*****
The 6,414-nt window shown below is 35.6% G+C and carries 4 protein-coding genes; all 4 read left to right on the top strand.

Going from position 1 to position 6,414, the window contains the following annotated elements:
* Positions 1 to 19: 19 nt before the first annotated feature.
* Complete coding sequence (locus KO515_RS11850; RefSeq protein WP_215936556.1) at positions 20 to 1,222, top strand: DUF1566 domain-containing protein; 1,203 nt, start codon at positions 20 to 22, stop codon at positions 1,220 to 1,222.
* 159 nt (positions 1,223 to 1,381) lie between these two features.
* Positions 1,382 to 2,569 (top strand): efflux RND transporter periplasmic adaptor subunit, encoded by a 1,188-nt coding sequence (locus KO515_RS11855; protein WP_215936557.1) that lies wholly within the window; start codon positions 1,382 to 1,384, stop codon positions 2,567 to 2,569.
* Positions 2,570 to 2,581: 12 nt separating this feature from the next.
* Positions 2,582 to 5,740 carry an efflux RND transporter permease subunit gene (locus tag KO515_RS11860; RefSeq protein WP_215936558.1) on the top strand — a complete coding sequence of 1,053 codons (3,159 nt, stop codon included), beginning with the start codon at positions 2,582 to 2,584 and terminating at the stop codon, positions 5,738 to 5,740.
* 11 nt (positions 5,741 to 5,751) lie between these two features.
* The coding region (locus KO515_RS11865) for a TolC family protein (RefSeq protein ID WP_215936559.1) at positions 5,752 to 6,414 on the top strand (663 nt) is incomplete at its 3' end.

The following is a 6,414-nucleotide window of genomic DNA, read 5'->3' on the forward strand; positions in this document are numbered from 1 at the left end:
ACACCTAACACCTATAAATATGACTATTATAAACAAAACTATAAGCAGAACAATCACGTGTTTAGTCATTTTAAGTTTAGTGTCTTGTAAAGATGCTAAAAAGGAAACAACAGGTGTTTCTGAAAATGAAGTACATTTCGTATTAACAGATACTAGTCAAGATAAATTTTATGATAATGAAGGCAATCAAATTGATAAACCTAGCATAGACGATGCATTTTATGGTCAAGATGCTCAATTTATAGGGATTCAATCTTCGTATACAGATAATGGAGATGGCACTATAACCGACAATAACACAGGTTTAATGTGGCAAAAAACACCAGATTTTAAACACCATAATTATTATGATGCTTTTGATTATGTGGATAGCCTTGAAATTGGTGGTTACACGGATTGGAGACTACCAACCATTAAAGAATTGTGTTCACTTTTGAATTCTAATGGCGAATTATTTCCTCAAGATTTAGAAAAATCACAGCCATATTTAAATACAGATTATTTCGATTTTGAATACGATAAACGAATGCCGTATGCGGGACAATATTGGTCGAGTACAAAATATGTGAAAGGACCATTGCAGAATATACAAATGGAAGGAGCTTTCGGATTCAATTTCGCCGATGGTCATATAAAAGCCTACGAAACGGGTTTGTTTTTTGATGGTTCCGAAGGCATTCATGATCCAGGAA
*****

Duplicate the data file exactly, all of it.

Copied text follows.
The 6,414-nt window shown below is 35.6% G+C and carries 4 protein-coding genes; all 4 read left to right on the top strand.

Going from position 1 to position 6,414, the window contains the following annotated elements:
* Positions 1 to 19: 19 nt before the first annotated feature.
* Complete coding sequence (locus KO515_RS11850; RefSeq protein WP_215936556.1) at positions 20 to 1,222, top strand: DUF1566 domain-containing protein; 1,203 nt, start codon at positions 20 to 22, stop codon at positions 1,220 to 1,222.
* 159 nt (positions 1,223 to 1,381) lie between these two features.
* Positions 1,382 to 2,569 (top strand): efflux RND transporter periplasmic adaptor subunit, encoded by a 1,188-nt coding sequence (locus KO515_RS11855; protein WP_215936557.1) that lies wholly within the window; start codon positions 1,382 to 1,384, stop codon positions 2,567 to 2,569.
* Positions 2,570 to 2,581: 12 nt separating this feature from the next.
* Positions 2,582 to 5,740 carry an efflux RND transporter permease subunit gene (locus tag KO515_RS11860; RefSeq protein WP_215936558.1) on the top strand — a complete coding sequence of 1,053 codons (3,159 nt, stop codon included), beginning with the start codon at positions 2,582 to 2,584 and terminating at the stop codon, positions 5,738 to 5,740.
* 11 nt (positions 5,741 to 5,751) lie between these two features.
* The coding region (locus KO515_RS11865) for a TolC family protein (RefSeq protein ID WP_215936559.1) at positions 5,752 to 6,414 on the top strand (663 nt) is incomplete at its 3' end.

The following is a 6,414-nucleotide window of genomic DNA, read 5'->3' on the forward strand; positions in this document are numbered from 1 at the left end:
ACACCTAACACCTATAAATATGACTATTATAAACAAAACTATAAGCAGAACAATCACGTGTTTAGTCATTTTAAGTTTAGTGTCTTGTAAAGATGCTAAAAAGGAAACAACAGGTGTTTCTGAAAATGAAGTACATTTCGTATTAACAGATACTAGTCAAGATAAATTTTATGATAATGAAGGCAATCAAATTGATAAACCTAGCATAGACGATGCATTTTATGGTCAAGATGCTCAATTTATAGGGATTCAATCTTCGTATACAGATAATGGAGATGGCACTATAACCGACAATAACACAGGTTTAATGTGGCAAAAAACACCAGATTTTAAACACCATAATTATTATGATGCTTTTGATTATGTGGATAGCCTTGAAATTGGTGGTTACACGGATTGGAGACTACCAACCATTAAAGAATTGTGTTCACTTTTGAATTCTAATGGCGAATTATTTCCTCAAGATTTAGAAAAATCACAGCCATATTTAAATACAGATTATTTCGATTTTGAATACGATAAACGAATGCCGTATGCGGGACAATATTGGTCGAGTACAAAATATGTGAAAGGACCATTGCAGAATATACAAATGGAAGGAGCTTTCGGATTCAATTTCGCCGATGGTCATATAAAAGCCTACGAAACGGGTTTGTTTTTTGATGGTTCCGAAGGCATTCATGATCCAGGAA